Using Computed Columns in Microsoft Dynamics AX 2012

By Laura Lake | April 8, 2015

One of the complaints I hear most from customers is the inability to filter & sort on display methods. We have the ability in AX 2012 to use Computed Columns to add computed values to a view, and the interesting part is that these columns do support sorting and filtering. There are a few very good blogs online already showing examples of using computed columns with Sum() and other aggregate functions, but the intention here is to explore the possibility of having a computed column that is in itself a Select statement.

This example assumes the reader has knowledge of Views in AX. There is also a walkthrough on MSDN showing how to add a Computed Column to a View.

Walkthrough: Add a Computed Column to a View [AX 2012]

My view has only CustTable as its DataSource. The AccountNum field will be displayed, and the Name field is my Computed Column.

Computed Column Example

Note that the properties on the Computed Columninclude a ViewMethod property. The getName static method is as follows…

static server str getName()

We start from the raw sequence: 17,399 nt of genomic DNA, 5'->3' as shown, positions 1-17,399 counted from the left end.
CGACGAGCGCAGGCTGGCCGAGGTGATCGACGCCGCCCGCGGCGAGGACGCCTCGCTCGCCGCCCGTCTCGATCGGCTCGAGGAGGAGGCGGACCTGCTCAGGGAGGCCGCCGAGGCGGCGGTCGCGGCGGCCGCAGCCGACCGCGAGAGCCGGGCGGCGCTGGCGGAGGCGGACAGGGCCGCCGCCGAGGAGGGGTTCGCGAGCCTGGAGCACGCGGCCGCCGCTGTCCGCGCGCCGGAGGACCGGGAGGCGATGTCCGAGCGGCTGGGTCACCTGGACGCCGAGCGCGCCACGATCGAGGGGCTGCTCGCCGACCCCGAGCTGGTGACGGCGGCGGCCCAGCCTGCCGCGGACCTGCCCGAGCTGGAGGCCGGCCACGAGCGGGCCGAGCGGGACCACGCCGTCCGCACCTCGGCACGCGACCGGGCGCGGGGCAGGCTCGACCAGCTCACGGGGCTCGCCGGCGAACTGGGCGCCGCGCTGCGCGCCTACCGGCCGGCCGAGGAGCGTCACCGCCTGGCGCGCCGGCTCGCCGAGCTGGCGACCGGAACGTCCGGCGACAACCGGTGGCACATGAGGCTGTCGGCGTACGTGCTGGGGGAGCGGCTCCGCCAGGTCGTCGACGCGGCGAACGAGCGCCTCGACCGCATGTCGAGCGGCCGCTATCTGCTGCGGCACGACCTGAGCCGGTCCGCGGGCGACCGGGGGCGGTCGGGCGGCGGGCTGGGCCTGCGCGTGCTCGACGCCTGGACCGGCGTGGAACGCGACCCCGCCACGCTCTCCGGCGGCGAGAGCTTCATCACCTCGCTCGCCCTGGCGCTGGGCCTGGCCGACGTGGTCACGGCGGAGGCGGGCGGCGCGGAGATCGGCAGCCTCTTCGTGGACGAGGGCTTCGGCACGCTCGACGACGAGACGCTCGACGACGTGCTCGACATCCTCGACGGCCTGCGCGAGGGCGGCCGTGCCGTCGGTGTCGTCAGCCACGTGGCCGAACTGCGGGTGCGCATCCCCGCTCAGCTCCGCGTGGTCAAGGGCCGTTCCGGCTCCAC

return SysComputedColumn::getDirPartyNameFromParty(tableStr(CustView),identifierStr(CustTable),fieldStr(CustTable,Party));

(Note: The hard-coding in this example is intentional. I believe it helps to make the concept easier to understand for those who are new to it.)
I have created a new method in the SysComputedColumns class to return the Select statement which will be executed on SQL Server.

public static server str getDirPartyNameFromParty(TableName _viewName,
str _DataSourceParty,
str _DataSourcePartyField)
str expression;
expression = 'select name from dirpartytable where recid = ' +

return expression;

SysComputedColumns has many built-in methods we can use as well, like the ReturnField method which here returns the value from the Party field in our CustView.

The resulting view looks like this, and notice I have clicked on the Name column to sort in Name order!

Table Browser
Finally, I am not advocating the use of computed columns to replace display methods under normal circumstances. However, sometimes our customers have business needs that require us to use whatever tools we have at our disposal. The possibilities here are intriguing but also dangerous. Think about how your views might be impacted by upgrades for one thing. With great power comes great responsibility!

For additional tips check out my post: More on Using Views in Dynamics AX 2012

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